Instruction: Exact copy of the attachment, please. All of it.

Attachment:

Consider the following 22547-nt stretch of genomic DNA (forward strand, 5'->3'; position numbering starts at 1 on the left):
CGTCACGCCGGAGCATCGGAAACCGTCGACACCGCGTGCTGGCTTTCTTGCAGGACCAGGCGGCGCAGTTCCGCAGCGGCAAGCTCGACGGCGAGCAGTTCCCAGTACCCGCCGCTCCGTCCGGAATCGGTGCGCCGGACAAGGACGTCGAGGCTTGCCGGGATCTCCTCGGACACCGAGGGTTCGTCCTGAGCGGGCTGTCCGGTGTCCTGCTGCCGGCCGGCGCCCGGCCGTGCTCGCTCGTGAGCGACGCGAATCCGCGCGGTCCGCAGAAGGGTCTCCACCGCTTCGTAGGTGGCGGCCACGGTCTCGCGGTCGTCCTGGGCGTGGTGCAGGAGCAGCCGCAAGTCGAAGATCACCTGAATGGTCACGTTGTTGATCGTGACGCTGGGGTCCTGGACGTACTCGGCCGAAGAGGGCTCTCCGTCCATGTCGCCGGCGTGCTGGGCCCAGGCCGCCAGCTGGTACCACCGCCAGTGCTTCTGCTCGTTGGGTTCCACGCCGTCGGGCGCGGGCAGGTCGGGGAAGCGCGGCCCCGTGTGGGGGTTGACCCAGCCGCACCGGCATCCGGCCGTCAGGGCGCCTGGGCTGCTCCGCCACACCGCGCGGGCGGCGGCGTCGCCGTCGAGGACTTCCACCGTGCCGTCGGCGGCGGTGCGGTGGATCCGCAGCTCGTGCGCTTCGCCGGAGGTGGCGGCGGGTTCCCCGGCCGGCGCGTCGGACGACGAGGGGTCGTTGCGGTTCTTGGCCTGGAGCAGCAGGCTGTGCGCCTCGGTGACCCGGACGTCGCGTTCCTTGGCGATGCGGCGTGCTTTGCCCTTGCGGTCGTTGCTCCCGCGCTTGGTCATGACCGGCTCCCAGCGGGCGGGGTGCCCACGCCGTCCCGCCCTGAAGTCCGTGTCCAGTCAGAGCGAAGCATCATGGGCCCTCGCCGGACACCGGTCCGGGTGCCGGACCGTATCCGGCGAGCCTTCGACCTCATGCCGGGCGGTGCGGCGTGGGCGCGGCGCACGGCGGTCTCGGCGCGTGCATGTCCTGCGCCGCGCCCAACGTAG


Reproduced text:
Consider the following 22547-nt stretch of genomic DNA (forward strand, 5'->3'; position numbering starts at 1 on the left):
CGTCACGCCGGAGCATCGGAAACCGTCGACACCGCGTGCTGGCTTTCTTGCAGGACCAGGCGGCGCAGTTCCGCAGCGGCAAGCTCGACGGCGAGCAGTTCCCAGTACCCGCCGCTCCGTCCGGAATCGGTGCGCCGGACAAGGACGTCGAGGCTTGCCGGGATCTCCTCGGACACCGAGGGTTCGTCCTGAGCGGGCTGTCCGGTGTCCTGCTGCCGGCCGGCGCCCGGCCGTGCTCGCTCGTGAGCGACGCGAATCCGCGCGGTCCGCAGAAGGGTCTCCACCGCTTCGTAGGTGGCGGCCACGGTCTCGCGGTCGTCCTGGGCGTGGTGCAGGAGCAGCCGCAAGTCGAAGATCACCTGAATGGTCACGTTGTTGATCGTGACGCTGGGGTCCTGGACGTACTCGGCCGAAGAGGGCTCTCCGTCCATGTCGCCGGCGTGCTGGGCCCAGGCCGCCAGCTGGTACCACCGCCAGTGCTTCTGCTCGTTGGGTTCCACGCCGTCGGGCGCGGGCAGGTCGGGGAAGCGCGGCCCCGTGTGGGGGTTGACCCAGCCGCACCGGCATCCGGCCGTCAGGGCGCCTGGGCTGCTCCGCCACACCGCGCGGGCGGCGGCGTCGCCGTCGAGGACTTCCACCGTGCCGTCGGCGGCGGTGCGGTGGATCCGCAGCTCGTGCGCTTCGCCGGAGGTGGCGGCGGGTTCCCCGGCCGGCGCGTCGGACGACGAGGGGTCGTTGCGGTTCTTGGCCTGGAGCAGCAGGCTGTGCGCCTCGGTGACCCGGACGTCGCGTTCCTTGGCGATGCGGCGTGCTTTGCCCTTGCGGTCGTTGCTCCCGCGCTTGGTCATGACCGGCTCCCAGCGGGCGGGGTGCCCACGCCGTCCCGCCCTGAAGTCCGTGTCCAGTCAGAGCGAAGCATCATGGGCCCTCGCCGGACACCGGTCCGGGTGCCGGACCGTATCCGGCGAGCCTTCGACCTCATGCCGGGCGGTGCGGCGTGGGCGCGGCGCACGGCGGTCTCGGCGCGTGCATGTCCTGCGCCGCGCCCAACGTAG